The representative said: "We are very confident we will raise the funds. Securing funding for the next 10-year period is well into the planning stages. We need to increase the speed at which we collect species, as plants are dying out at a faster rate. And we can start to use the seed stored for reintroductions where wild species have died out."
The Foundation & Friends of Royal Botanic Gardens, Kew is responsible for the fundraising and is targeting corporate sponsors and individuals rather than campaigning for government money.
The MSB representative added that a seed vault that opened in the Arctic last week is not a threat to the future of the MSB. "The Svalbard Global Seed Vault is actually a back-up for gene banks across the world. The team there is focusing on food crops while we concentrate on wild plants."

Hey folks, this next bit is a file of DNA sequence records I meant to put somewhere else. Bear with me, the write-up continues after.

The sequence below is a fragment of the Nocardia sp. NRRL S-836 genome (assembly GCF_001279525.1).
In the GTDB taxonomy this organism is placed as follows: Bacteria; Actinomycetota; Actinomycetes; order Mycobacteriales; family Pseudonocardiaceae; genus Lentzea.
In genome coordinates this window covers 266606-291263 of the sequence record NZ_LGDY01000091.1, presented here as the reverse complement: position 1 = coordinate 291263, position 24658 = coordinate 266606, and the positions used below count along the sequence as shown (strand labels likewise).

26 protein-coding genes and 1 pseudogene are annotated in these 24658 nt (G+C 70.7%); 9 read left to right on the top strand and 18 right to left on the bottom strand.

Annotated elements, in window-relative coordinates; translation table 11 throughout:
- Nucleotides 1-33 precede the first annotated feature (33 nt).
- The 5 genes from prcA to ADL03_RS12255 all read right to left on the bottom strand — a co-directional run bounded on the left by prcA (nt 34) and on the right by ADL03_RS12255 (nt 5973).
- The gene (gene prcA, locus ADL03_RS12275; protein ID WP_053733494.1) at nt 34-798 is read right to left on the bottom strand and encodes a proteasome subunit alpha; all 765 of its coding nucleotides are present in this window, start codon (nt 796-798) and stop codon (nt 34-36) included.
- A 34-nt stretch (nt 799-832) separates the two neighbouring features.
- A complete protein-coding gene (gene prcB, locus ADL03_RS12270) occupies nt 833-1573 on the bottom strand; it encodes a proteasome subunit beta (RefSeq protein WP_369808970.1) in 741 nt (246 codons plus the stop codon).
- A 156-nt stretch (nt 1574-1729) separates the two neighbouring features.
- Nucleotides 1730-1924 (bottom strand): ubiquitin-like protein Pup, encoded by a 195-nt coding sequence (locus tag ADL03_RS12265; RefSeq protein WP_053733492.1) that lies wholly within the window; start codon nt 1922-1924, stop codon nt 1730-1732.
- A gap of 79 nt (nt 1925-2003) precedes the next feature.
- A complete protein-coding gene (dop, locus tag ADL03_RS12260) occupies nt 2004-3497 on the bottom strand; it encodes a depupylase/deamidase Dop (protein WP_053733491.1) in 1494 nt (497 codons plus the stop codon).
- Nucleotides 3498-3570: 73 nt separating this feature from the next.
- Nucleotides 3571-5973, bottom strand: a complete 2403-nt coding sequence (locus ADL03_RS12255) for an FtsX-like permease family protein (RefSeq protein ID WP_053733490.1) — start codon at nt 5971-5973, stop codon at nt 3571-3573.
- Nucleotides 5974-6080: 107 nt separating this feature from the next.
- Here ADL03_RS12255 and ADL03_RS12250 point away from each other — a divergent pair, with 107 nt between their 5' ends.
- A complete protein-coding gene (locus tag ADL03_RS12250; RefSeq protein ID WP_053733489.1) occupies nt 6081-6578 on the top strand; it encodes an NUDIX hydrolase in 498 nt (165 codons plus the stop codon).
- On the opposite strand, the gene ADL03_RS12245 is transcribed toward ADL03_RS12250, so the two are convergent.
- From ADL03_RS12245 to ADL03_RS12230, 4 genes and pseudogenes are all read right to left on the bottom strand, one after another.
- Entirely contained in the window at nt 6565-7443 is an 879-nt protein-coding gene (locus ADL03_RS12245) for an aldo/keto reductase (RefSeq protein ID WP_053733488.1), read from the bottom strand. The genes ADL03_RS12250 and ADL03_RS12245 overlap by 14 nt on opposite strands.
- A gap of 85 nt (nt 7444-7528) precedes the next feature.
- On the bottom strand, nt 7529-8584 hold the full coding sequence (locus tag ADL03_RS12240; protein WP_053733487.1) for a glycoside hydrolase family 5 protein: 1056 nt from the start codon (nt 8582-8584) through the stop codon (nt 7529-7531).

The MSB - run by the Royal Botanic Gardens, Kew at Wakehurst Place, West Sussex - is the largest wild plant seed bank in the world. It already stores 96 per cent of the UK's flora and aims to have collected seed from 10 per cent of the world's wild flowering plant species by 2010.
The first deposits in the Svalbard vault, which opened last Tuesday, were seeds of food crops, but the facility has the capacity to store 4.5 million seed samples, equivalent to about two billion seeds.